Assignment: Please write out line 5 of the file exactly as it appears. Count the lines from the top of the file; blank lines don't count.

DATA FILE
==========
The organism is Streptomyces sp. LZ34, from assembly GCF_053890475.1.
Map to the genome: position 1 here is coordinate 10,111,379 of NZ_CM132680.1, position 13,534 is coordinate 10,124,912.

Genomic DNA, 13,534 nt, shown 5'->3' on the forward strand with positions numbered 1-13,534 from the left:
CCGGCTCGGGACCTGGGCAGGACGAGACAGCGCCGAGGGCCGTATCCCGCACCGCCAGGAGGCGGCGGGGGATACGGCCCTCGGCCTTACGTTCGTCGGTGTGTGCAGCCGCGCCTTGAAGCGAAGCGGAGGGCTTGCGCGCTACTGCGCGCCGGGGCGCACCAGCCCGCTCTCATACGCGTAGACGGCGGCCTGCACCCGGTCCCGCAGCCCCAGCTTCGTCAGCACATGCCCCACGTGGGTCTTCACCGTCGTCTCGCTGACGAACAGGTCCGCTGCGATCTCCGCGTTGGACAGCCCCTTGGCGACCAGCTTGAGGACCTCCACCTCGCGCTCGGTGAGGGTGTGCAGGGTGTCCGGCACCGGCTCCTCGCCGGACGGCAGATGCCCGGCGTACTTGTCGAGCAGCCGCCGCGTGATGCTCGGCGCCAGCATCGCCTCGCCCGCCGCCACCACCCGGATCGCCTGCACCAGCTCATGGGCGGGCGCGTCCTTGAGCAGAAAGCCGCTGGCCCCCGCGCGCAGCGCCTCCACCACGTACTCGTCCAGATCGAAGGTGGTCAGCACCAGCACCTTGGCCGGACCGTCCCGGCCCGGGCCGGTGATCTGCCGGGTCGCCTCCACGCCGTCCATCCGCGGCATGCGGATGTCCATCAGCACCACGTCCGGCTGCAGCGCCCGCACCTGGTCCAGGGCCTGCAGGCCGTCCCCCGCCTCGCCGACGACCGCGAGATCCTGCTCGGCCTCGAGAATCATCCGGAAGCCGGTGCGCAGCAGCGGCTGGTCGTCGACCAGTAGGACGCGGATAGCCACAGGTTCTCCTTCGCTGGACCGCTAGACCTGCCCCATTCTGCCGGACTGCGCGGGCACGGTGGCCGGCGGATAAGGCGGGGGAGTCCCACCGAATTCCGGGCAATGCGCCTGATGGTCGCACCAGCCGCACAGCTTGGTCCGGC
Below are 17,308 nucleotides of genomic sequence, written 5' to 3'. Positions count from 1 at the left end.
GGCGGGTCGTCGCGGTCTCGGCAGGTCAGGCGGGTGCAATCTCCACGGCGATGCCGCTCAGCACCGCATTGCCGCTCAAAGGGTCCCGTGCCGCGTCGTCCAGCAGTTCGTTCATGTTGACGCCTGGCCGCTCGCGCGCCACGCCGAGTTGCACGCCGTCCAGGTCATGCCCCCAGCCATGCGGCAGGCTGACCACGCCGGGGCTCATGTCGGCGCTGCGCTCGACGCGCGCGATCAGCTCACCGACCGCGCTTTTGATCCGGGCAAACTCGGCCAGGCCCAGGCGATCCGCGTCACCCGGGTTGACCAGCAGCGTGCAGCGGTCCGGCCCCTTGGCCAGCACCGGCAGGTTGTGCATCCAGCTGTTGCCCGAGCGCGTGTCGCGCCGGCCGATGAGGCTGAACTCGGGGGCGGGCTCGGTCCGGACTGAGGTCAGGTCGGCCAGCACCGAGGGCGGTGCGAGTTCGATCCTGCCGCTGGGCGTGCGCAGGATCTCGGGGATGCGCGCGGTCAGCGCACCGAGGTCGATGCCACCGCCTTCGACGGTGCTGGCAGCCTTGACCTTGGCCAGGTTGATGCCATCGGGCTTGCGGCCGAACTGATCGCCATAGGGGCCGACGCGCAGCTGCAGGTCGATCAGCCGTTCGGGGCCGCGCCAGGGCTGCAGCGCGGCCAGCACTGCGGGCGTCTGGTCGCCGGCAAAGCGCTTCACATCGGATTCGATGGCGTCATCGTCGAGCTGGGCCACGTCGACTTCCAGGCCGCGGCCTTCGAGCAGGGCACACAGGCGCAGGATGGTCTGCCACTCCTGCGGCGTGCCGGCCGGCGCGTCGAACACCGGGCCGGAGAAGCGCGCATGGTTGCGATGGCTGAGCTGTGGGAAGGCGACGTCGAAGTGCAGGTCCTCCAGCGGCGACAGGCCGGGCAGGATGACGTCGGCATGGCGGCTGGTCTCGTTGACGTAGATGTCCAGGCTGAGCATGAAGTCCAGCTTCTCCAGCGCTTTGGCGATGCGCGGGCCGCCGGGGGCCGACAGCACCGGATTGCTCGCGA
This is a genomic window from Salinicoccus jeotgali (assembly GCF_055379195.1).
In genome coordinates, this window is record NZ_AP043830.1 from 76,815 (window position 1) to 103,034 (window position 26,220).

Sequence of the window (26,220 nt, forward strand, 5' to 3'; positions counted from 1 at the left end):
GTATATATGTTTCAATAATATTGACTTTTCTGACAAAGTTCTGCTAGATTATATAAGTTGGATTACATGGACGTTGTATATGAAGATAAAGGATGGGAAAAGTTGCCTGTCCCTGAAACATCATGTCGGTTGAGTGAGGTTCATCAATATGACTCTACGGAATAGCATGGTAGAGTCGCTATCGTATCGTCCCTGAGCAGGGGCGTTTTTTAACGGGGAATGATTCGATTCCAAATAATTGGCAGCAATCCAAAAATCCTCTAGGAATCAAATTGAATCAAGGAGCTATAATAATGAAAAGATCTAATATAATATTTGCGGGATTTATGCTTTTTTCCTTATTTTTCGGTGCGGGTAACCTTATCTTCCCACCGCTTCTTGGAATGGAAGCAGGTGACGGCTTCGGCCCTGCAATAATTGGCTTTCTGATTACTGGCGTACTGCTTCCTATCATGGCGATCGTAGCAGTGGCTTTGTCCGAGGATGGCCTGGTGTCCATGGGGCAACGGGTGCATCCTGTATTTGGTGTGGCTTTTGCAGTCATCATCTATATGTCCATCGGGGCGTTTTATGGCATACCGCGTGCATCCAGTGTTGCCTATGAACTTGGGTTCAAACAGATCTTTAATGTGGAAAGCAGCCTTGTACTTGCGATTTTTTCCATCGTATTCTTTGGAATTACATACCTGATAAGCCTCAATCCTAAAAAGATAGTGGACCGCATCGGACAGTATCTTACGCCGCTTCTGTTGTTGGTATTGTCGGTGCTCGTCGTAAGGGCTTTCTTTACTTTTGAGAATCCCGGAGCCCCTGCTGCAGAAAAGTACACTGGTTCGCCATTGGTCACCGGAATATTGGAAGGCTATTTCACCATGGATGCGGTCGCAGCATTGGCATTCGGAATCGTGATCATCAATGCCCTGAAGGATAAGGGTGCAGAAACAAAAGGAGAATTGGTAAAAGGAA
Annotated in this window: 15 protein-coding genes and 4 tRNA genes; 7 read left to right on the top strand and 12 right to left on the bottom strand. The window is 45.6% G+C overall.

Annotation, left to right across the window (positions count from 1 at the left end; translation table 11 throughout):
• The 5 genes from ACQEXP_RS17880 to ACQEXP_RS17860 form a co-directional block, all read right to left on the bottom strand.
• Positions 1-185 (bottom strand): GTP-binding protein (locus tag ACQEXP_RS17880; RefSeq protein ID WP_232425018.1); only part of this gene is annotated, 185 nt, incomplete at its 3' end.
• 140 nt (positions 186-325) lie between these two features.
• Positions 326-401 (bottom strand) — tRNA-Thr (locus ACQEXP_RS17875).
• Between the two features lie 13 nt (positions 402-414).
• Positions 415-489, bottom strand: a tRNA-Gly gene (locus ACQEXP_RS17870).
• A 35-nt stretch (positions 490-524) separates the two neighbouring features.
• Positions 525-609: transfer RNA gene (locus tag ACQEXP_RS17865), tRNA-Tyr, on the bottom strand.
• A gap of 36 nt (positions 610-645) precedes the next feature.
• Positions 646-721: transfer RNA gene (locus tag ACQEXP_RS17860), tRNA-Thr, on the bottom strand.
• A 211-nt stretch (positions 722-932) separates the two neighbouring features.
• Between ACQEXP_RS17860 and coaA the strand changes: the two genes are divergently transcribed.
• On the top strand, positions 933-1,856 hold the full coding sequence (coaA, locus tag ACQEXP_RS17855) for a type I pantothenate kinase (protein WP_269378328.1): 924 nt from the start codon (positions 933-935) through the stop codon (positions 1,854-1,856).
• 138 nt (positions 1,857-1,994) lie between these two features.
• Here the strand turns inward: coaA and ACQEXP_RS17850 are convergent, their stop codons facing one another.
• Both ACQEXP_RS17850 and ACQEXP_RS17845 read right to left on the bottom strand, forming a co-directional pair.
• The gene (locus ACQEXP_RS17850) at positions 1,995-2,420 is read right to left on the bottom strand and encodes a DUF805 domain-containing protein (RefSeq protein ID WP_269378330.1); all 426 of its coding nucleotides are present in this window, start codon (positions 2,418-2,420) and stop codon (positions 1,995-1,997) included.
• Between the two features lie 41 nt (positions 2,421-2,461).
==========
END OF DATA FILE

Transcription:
Below are 17,308 nucleotides of genomic sequence, written 5' to 3'. Positions count from 1 at the left end.